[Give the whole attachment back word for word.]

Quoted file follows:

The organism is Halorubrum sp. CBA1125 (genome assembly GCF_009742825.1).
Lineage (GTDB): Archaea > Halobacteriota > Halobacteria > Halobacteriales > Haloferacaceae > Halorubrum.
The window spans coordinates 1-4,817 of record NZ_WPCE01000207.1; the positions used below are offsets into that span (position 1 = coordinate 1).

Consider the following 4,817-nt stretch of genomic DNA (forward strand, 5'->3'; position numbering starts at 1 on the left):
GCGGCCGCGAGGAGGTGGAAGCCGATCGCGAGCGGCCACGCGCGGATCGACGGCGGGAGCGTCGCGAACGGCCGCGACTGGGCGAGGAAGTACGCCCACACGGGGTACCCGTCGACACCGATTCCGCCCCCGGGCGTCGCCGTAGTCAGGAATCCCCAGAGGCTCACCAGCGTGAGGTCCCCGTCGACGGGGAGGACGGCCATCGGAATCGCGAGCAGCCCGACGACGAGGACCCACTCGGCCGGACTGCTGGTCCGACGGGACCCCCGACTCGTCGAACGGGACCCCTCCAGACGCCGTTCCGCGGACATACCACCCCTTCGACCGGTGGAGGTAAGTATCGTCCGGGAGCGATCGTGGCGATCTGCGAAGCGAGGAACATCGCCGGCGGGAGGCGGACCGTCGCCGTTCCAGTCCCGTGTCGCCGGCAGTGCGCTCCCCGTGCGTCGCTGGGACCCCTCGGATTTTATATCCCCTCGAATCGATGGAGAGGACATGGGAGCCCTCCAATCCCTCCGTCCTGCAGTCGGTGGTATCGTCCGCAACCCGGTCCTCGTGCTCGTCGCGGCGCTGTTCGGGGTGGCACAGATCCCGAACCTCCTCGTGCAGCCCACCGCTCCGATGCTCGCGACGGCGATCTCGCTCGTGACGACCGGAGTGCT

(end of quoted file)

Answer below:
The organism is Halorubrum sp. CBA1125 (genome assembly GCF_009742825.1).
Lineage (GTDB): Archaea > Halobacteriota > Halobacteria > Halobacteriales > Haloferacaceae > Halorubrum.
The window spans coordinates 1-4,817 of record NZ_WPCE01000207.1; the positions used below are offsets into that span (position 1 = coordinate 1).

Consider the following 4,817-nt stretch of genomic DNA (forward strand, 5'->3'; position numbering starts at 1 on the left):
GCGGCCGCGAGGAGGTGGAAGCCGATCGCGAGCGGCCACGCGCGGATCGACGGCGGGAGCGTCGCGAACGGCCGCGACTGGGCGAGGAAGTACGCCCACACGGGGTACCCGTCGACACCGATTCCGCCCCCGGGCGTCGCCGTAGTCAGGAATCCCCAGAGGCTCACCAGCGTGAGGTCCCCGTCGACGGGGAGGACGGCCATCGGAATCGCGAGCAGCCCGACGACGAGGACCCACTCGGCCGGACTGCTGGTCCGACGGGACCCCCGACTCGTCGAACGGGACCCCTCCAGACGCCGTTCCGCGGACATACCACCCCTTCGACCGGTGGAGGTAAGTATCGTCCGGGAGCGATCGTGGCGATCTGCGAAGCGAGGAACATCGCCGGCGGGAGGCGGACCGTCGCCGTTCCAGTCCCGTGTCGCCGGCAGTGCGCTCCCCGTGCGTCGCTGGGACCCCTCGGATTTTATATCCCCTCGAATCGATGGAGAGGACATGGGAGCCCTCCAATCCCTCCGTCCTGCAGTCGGTGGTATCGTCCGCAACCCGGTCCTCGTGCTCGTCGCGGCGCTGTTCGGGGTGGCACAGATCCCGAACCTCCTCGTGCAGCCCACCGCTCCGATGCTCGCGACGGCGATCTCGCTCGTGACGACCGGAGTGCT